Monday, August 6, 2012
Robert Jay Dilger
Senior Specialist in American National Government
The Small Business Administration (SBA) has provided “technical and managerial aides to smallbusiness concerns, by advising and counseling on matters in connection with government procurement and on policies, principles and practices of good management” since it began operations in 1953. Initially, the SBA provided its own small business management and technical assistance training programs. However, over time, the SBA has relied increasingly on third parties to provide that training.
In FY2012, the SBA will provide nearly $170 million to about “14,000 resource partners,” including more than 900 small business development centers, 108 women’s business centers, and 364 chapters of the mentoring program, SCORE. The SBA reports that more than 1 million aspiring entrepreneurs and small business owners receive training from an SBA-supported resource partner each year. The SBA has argued that these programs contribute “to the long-term success of these businesses and their ability to grow and create jobs.”
The Department of Commerce also provides management and technical assistance training for small businesses. For example, its Minority Business Development Agency provides training to minority business owners to assist them in becoming suppliers to private corporations and the federal government.
A recurring theme at congressional hearings concerning the SBA’s management and technical assistance training programs has been the perceived need to improve program efficiency by eliminating duplication of services and increasing cooperation and coordination both within and among SCORE, women’s business centers (WBCs), and small business development centers (SBDCs). For example, on March 15, 2011, the House Committee on Small Business recommended that several SBA training programs be defunded “because they duplicate existing programs at the SBA or at other agencies.” Congress has also explored ways to improve the SBA’s measurement of the programs’ effectiveness and to address the impact of national economic conditions on WBC and SBDC finances and their capacity to maintain client service levels and meet federal matching requirements.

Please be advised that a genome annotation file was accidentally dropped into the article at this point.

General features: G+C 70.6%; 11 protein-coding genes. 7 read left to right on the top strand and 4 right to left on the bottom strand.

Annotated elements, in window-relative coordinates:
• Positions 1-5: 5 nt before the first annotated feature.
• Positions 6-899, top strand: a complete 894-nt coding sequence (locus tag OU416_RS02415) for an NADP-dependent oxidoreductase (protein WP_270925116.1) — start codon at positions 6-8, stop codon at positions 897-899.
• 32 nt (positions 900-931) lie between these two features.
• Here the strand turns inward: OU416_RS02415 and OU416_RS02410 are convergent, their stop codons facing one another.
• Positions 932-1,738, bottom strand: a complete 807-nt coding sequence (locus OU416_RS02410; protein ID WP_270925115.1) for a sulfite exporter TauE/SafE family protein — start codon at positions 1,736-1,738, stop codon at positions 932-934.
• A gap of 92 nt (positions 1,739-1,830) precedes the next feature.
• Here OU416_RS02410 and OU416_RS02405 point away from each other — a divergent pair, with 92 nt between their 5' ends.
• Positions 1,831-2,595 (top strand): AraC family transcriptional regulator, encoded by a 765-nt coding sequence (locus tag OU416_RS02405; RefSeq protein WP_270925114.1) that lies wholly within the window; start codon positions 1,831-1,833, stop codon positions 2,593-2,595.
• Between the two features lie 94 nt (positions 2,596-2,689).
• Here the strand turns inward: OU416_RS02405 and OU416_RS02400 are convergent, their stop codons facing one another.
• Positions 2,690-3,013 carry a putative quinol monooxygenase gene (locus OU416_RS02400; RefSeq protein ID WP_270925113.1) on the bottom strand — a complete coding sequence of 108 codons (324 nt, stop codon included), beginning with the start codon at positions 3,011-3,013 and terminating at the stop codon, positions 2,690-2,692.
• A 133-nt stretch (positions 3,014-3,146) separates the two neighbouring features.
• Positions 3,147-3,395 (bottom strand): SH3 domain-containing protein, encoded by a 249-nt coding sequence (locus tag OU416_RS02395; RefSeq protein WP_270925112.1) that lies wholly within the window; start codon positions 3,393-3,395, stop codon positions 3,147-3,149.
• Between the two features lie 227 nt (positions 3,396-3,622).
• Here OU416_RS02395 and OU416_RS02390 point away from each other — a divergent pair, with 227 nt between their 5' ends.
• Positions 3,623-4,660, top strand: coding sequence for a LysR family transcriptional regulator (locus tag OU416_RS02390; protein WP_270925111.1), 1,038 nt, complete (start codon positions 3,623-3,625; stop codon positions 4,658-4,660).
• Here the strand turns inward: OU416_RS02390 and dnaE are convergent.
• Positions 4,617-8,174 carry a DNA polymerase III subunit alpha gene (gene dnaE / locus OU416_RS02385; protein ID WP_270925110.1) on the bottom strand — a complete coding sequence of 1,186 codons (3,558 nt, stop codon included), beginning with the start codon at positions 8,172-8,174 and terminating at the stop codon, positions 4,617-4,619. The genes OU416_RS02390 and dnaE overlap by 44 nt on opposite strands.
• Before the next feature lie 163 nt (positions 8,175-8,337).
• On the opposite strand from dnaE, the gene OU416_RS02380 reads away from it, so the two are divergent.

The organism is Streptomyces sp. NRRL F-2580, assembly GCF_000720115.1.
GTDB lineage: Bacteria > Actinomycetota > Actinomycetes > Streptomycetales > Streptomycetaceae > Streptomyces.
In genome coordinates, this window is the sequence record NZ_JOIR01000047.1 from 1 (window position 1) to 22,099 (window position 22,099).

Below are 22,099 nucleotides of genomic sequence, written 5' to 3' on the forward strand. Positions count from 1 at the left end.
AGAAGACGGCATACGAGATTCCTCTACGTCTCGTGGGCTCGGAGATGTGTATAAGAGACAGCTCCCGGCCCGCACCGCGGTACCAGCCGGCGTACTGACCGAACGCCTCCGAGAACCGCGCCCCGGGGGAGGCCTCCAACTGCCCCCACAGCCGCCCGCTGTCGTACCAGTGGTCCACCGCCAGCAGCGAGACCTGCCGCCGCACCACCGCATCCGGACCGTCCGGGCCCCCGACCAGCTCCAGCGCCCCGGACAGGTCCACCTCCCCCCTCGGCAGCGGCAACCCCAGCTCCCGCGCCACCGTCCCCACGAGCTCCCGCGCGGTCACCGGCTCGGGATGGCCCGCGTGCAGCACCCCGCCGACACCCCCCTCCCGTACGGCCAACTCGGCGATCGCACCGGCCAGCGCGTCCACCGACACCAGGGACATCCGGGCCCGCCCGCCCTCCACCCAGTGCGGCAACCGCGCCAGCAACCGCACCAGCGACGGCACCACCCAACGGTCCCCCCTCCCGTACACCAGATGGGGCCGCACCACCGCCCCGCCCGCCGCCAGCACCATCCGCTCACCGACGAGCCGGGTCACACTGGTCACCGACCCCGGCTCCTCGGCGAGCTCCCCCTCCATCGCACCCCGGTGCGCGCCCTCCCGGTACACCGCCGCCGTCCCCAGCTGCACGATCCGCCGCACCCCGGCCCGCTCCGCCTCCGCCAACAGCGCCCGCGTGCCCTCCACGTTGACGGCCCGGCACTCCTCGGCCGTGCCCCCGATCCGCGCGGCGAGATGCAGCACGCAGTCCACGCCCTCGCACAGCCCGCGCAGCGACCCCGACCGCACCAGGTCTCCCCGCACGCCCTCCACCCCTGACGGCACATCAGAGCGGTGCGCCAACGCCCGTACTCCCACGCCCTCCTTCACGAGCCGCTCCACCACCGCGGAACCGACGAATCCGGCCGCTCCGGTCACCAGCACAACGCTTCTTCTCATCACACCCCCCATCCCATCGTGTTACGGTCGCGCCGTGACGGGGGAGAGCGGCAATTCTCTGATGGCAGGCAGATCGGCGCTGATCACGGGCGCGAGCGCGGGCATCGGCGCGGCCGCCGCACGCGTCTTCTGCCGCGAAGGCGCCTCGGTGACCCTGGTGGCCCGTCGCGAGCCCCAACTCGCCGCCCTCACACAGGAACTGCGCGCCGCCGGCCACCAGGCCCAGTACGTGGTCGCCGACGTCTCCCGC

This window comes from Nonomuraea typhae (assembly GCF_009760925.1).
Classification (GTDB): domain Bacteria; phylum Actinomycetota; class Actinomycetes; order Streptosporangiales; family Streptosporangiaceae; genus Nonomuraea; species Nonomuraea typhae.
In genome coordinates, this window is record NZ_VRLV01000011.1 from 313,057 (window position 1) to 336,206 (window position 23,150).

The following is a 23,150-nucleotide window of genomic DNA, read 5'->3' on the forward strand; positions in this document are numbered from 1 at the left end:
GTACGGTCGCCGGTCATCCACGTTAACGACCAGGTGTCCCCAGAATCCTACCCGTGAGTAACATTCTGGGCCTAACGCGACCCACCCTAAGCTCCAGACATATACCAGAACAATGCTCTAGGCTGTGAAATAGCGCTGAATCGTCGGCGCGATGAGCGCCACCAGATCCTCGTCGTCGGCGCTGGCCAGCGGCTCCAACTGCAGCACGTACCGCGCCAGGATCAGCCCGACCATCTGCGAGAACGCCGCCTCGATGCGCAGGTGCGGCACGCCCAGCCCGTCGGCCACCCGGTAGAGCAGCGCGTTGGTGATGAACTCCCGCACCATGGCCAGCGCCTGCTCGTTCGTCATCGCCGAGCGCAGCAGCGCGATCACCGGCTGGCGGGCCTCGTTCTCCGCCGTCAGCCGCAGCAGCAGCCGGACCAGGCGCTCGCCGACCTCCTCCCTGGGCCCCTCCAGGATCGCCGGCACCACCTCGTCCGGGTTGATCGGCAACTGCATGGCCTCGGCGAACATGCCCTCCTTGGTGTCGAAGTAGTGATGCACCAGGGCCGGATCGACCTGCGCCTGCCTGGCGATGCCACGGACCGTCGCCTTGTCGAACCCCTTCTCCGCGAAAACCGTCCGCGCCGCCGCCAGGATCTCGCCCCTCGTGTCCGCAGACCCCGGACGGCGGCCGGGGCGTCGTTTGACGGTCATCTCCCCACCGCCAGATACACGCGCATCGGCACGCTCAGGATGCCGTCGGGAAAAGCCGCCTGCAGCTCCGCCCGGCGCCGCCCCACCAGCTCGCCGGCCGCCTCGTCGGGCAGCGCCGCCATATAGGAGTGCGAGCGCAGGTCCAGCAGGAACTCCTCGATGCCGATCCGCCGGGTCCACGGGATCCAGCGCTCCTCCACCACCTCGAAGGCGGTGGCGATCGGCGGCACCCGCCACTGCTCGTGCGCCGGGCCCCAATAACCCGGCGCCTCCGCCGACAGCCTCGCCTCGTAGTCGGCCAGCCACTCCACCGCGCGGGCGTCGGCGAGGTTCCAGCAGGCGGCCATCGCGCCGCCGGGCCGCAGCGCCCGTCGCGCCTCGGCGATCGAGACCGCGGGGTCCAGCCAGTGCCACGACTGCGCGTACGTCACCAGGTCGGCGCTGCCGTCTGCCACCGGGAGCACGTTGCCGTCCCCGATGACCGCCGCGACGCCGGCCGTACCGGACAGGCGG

This report examines the historical development of federal small business management and technical assistance training programs; describes their current structures, operations, and budgets; and assesses their administration and oversight, the measures used to determine their effectiveness, and WBC and SBDC finances and their capacity to maintain client service levels and meet federal matching requirements.
This report also discusses P.L. 111-240, the Small Business Jobs Act of 2010. It authorized $50 million in additional funds for SBDCs to provide targeted technical assistance to small businesses for various specified activities, such as seeking access to capital or credit; guaranteed each state not less than $325,000 of these additional funds; and waived the non-federal matching requirement for these funds. The act also authorizes the SBA to temporarily waive, in whole or in part, for successive fiscal years, the non-federal share matching requirement relating to “technical assistance and counseling” for WBCs. Two bills introduced during the 111th Congress, H.R. 2352, the Job Creation Through Entrepreneurship Act of 2009, and S. 3967, the Small Business Investment and Innovation Act of 2010, are also examined. They would have authorized several changes to the SBA’s management and technical assistance training programs in an effort to improve their performance and oversight.
Date of Report: July 25, 2012
Number of Pages: 37
Order Number: R41352
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